After school and down the pub, we empathise and encourage each other to give it one last push before we can run out whooping and yelling into the December air – we can taste time off and it Tastes. Like. Christmas.  

So if you’re feeling the strain this week, just know you’re not alone. Take a pause and take a deep breath – together we’ll get through this – let the countdown begin!


Like my writing? Check out my books

Want to hear me perform for real? Book me by emailing toni@tonikent.co.uk

Categories
Family Honesty

A Christmas carol

You know when you think you’re just going to hear a few Christmas carols being sung by your child’s class and it turns out to be a full blown church service?  That’s precisely what happened to me recently.  Perhaps the fact it was held in an abbey should have alerted me, but I couldn’t help but feel unprepared for ‘what I was about to receive’.

It wasn’t all bad though; the singing was great, the abbey was awe inspiring, I didn’t go up in flames and I learned a very useful lesson – some things never change when it comes to carol services.  I’m willing to bet you’ll find the same things too:

1. There will be a child who actually sounds like an angel

To the boy who sang the first two lines of ‘Once in Royal David’s City’, on his own, in the abbey, in front of hundreds of people – thank you, your voice is a rare and beautiful thing.

2. Two things about ‘We Three Kings’

i. The alternative version

If the person next to you also knows the “one in a taxi, one in a car, one on a scooter beeping his hooter” version it will offer you a wonderful moment of bonding.  It will also offer you the opportunity to pass on a tradition when you teach it to your children later on that day.

If you’re really lucky, your child will later furnish you with the following bonus lyrics:

“Star of wonder, star of light, star that set my knickers alight. Westward leading, still proceeding, fill my pants with dynamite.”

ii. There is a pause

Don’t rush into “Oh star of wonder” – oh no.  It actually goes “Ohhhhhhhhhhh (wait for it) …… star of wonder”.  The woman next to me said it reminded her of the punk version of Nellie the Elephant.  Which means that I now have two reasons to giggle my way through the carol.  And two ways in which to get it wrong.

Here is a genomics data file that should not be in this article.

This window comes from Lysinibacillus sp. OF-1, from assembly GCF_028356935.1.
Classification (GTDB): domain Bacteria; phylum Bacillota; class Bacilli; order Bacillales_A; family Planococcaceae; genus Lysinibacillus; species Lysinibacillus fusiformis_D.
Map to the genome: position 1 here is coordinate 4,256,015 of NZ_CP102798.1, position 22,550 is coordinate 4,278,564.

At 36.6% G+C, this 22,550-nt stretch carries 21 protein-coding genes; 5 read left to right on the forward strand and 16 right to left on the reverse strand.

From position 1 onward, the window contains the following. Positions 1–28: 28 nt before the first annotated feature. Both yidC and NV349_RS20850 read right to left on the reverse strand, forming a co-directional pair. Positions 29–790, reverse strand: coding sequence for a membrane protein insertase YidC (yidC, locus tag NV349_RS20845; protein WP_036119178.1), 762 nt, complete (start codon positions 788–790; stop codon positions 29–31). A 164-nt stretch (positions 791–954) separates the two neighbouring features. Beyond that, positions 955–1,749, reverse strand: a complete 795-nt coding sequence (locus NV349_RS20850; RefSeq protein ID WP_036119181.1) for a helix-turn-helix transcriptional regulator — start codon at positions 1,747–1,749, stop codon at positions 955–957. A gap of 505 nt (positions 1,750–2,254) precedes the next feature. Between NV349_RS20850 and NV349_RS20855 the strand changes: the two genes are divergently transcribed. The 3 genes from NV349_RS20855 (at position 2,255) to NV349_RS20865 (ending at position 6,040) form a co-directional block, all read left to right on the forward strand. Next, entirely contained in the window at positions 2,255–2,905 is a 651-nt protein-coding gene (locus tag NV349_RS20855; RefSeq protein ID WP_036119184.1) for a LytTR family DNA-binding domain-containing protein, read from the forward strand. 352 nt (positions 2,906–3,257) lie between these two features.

3. ‘Oh Little Town of Bethlehem’ sorts out the regulars from the visitors

Doesn’t matter how many times I sing this, I always forget that “How silently, how silently” should be sung quietly (shhhhhhhhh)

4. You will revert to childhood at some point

I found myself raising my eyebrows at the re-telling of the immaculate conception and associated on/off/on again of Mary & Joesph’s marriage, especially as it was being read by a child.  So when I heard a man behind me say, “Oh, isn’t the text wonderful”, I presumed he was joking.  But as I turned to him in shared mirth I discovered that he was in fact A MONK.  A monk that was stood next to A NUN.  Neither of them were laughing.  Oh the hot flush of chastisement coupled with wanting to cry with embarrassed laughter.  Such. A. Child. 

5. ‘Silent Night’ is best left to the children

Even the nun didn’t try “sleep in heavenly pea……..eeeeeeeeece”.  Too high.  Best sung by six year olds.

6. Two things about ‘Oh Come All Ye Faithful’

i. It’s that volume thing again – the choruses start quietly.
ii. It contains the line, “He abhors not the virgin’s womb”.  And there’s no way I’m singing it.  Update it to “he didn’t doubt for one second that there wasn’t a reason to totally love and respect that woman’s womb” and I’ll consider it.

7. You’ll probably cry at some point

For me it’s all about ‘Away in a Manger’.  Can’t help it.

8.  ‘Sing Hosanna’ – still challenging

When I was at school the infants used to add an extra “of kings” right at the end of the chorus.  I went to one of my daughter’s first carol concerts and guess what?  It happened then, and it’s still happening today. 

9.  You should shake hands with the vicar on the way out

Whether it’s “thanks for the carol service”, “Merry Christmas” or “that’s out of the way for another year”, it seems a fitting way to finish.


Like my writing? Check out my books

Want to hear me perform for real? Book me by emailing toni@tonikent.co.uk

Categories
Family Honesty poetry

What every woman wants for Christmas

Darling, don’t buy me a Dyson

When you’re out Christmas shopping this year

There’s something else I’ve got my eyes on

But it seems that my hints are not clear


Sweetie, do not buy me saucepans

I don’t care how special they are

And I would think twice, if you think it is nice

To buy anything that’s “for the car”


Lover, do not buy me lingerie

That is tacky, or lacking in taste

Yes to knickers of silk, or a similar ilk